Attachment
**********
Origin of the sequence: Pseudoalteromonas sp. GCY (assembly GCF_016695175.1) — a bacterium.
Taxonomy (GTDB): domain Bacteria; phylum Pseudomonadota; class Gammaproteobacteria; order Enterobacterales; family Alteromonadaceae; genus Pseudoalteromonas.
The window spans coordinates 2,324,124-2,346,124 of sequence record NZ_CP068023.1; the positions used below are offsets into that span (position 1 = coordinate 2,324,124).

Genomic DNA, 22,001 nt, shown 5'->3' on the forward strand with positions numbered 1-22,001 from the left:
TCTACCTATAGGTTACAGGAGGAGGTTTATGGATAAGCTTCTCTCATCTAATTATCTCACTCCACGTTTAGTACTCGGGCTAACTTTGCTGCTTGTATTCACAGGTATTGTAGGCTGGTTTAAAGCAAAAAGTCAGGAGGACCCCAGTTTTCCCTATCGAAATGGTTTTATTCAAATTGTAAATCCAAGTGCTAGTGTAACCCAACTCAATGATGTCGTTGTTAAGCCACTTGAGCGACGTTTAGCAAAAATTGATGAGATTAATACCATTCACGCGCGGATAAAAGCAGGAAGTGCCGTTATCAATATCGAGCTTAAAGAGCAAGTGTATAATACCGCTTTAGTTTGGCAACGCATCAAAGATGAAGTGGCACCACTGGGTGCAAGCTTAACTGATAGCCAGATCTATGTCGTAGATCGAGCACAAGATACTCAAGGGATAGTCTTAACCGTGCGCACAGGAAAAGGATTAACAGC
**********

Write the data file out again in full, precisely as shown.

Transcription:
Origin of the sequence: Pseudoalteromonas sp. GCY (assembly GCF_016695175.1) — a bacterium.
Taxonomy (GTDB): domain Bacteria; phylum Pseudomonadota; class Gammaproteobacteria; order Enterobacterales; family Alteromonadaceae; genus Pseudoalteromonas.
The window spans coordinates 2,324,124-2,346,124 of sequence record NZ_CP068023.1; the positions used below are offsets into that span (position 1 = coordinate 2,324,124).

Genomic DNA, 22,001 nt, shown 5'->3' on the forward strand with positions numbered 1-22,001 from the left:
TCTACCTATAGGTTACAGGAGGAGGTTTATGGATAAGCTTCTCTCATCTAATTATCTCACTCCACGTTTAGTACTCGGGCTAACTTTGCTGCTTGTATTCACAGGTATTGTAGGCTGGTTTAAAGCAAAAAGTCAGGAGGACCCCAGTTTTCCCTATCGAAATGGTTTTATTCAAATTGTAAATCCAAGTGCTAGTGTAACCCAACTCAATGATGTCGTTGTTAAGCCACTTGAGCGACGTTTAGCAAAAATTGATGAGATTAATACCATTCACGCGCGGATAAAAGCAGGAAGTGCCGTTATCAATATCGAGCTTAAAGAGCAAGTGTATAATACCGCTTTAGTTTGGCAACGCATCAAAGATGAAGTGGCACCACTGGGTGCAAGCTTAACTGATAGCCAGATCTATGTCGTAGATCGAGCACAAGATACTCAAGGGATAGTCTTAACCGTGCGCACAGGAAAAGGATTAACAGC